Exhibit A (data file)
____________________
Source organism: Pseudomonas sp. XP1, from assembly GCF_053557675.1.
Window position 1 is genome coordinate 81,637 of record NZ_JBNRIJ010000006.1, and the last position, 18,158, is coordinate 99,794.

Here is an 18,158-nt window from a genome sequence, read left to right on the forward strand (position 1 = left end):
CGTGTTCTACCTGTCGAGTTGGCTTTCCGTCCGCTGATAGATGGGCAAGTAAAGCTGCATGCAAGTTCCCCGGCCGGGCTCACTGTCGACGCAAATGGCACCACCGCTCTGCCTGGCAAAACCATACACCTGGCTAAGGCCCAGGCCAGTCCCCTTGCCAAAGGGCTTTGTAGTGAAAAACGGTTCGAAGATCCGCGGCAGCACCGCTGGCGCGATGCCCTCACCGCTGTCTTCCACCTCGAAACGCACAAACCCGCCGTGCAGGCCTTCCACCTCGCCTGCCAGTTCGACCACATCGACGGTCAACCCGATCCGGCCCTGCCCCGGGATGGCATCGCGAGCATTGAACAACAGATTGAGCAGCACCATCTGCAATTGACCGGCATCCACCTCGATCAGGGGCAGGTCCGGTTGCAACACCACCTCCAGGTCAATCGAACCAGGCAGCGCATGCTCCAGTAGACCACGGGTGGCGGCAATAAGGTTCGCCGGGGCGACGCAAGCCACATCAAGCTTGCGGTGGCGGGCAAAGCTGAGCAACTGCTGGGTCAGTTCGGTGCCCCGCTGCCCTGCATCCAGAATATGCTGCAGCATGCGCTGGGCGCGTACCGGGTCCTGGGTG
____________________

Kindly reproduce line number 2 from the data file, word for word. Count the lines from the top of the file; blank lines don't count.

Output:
Window position 1 is genome coordinate 81,637 of record NZ_JBNRIJ010000006.1, and the last position, 18,158, is coordinate 99,794.